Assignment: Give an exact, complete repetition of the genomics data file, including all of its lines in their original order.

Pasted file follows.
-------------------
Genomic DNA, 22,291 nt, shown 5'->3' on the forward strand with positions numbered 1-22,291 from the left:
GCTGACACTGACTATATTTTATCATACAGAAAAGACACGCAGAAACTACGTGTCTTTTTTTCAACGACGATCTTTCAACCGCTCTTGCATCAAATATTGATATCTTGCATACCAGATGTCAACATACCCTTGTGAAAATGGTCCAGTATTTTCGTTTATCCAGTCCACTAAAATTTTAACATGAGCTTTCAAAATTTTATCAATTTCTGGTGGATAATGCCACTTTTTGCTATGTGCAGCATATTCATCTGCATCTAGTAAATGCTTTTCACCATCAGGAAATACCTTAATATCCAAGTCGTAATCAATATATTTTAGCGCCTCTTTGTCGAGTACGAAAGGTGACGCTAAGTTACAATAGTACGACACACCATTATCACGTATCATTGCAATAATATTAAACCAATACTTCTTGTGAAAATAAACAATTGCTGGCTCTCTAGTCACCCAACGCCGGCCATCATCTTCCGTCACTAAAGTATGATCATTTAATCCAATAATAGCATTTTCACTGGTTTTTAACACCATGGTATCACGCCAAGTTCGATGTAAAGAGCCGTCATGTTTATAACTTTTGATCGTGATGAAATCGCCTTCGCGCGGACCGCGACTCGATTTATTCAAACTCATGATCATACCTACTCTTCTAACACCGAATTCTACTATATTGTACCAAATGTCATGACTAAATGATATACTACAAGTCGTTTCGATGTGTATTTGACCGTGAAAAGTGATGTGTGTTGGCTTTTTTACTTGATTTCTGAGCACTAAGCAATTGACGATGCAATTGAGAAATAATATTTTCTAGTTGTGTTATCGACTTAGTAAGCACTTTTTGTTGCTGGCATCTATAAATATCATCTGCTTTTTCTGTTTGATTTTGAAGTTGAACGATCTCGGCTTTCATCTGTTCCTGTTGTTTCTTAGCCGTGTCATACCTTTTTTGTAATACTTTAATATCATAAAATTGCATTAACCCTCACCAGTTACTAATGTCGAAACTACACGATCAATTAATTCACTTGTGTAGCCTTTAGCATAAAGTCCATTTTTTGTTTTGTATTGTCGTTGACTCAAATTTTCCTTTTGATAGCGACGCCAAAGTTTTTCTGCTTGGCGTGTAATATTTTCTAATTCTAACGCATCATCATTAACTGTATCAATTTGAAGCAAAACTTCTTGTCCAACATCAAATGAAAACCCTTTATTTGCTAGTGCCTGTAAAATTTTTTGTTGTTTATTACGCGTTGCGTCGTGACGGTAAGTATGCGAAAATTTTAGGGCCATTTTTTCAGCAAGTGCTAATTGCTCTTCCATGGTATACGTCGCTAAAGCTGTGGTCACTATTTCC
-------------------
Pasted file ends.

Genomic DNA, 22,291 nt, shown 5'->3' on the forward strand with positions numbered 1-22,291 from the left:
GCTGACACTGACTATATTTTATCATACAGAAAAGACACGCAGAAACTACGTGTCTTTTTTTCAACGACGATCTTTCAACCGCTCTTGCATCAAATATTGATATCTTGCATACCAGATGTCAACATACCCTTGTGAAAATGGTCCAGTATTTTCGTTTATCCAGTCCACTAAAATTTTAACATGAGCTTTCAAAATTTTATCAATTTCTGGTGGATAATGCCACTTTTTGCTATGTGCAGCATATTCATCTGCATCTAGTAAATGCTTTTCACCATCAGGAAATACCTTAATATCCAAGTCGTAATCAATATATTTTAGCGCCTCTTTGTCGAGTACGAAAGGTGACGCTAAGTTACAATAGTACGACACACCATTATCACGTATCATTGCAATAATATTAAACCAATACTTCTTGTGAAAATAAACAATTGCTGGCTCTCTAGTCACCCAACGCCGGCCATCATCTTCCGTCACTAAAGTATGATCATTTAATCCAATAATAGCATTTTCACTGGTTTTTAACACCATGGTATCACGCCAAGTTCGATGTAAAGAGCCGTCATGTTTATAACTTTTGATCGTGATGAAATCGCCTTCGCGCGGACCGCGACTCGATTTATTCAAACTCATGATCATACCTACTCTTCTAACACCGAATTCTACTATATTGTACCAAATGTCATGACTAAATGATATACTACAAGTCGTTTCGATGTGTATTTGACCGTGAAAAGTGATGTGTGTTGGCTTTTTTACTTGATTTCTGAGCACTAAGCAATTGACGATGCAATTGAGAAATAATATTTTCTAGTTGTGTTATCGACTTAGTAAGCACTTTTTGTTGCTGGCATCTATAAATATCATCTGCTTTTTCTGTTTGATTTTGAAGTTGAACGATCTCGGCTTTCATCTGTTCCTGTTGTTTCTTAGCCGTGTCATACCTTTTTTGTAATACTTTAATATCATAAAATTGCATTAACCCTCACCAGTTACTAATGTCGAAACTACACGATCAATTAATTCACTTGTGTAGCCTTTAGCATAAAGTCCATTTTTTGTTTTGTATTGTCGTTGACTCAAATTTTCCTTTTGATAGCGACGCCAAAGTTTTTCTGCTTGGCGTGTAATATTTTCTAATTCTAACGCATCATCATTAACTGTATCAATTTGAAGCAAAACTTCTTGTCCAACATCAAATGAAAACCCTTTATTTGCTAGTGCCTGTAAAATTTTTTGTTGTTTATTACGCGTTGCGTCGTGACGGTAAGTATGCGAAAATTTTAGGGCCATTTTTTCAGCAAGTGCTAATTGCTCTTCCATGGTATACGTCGCTAAAGCTGTGGTCACTATTTCC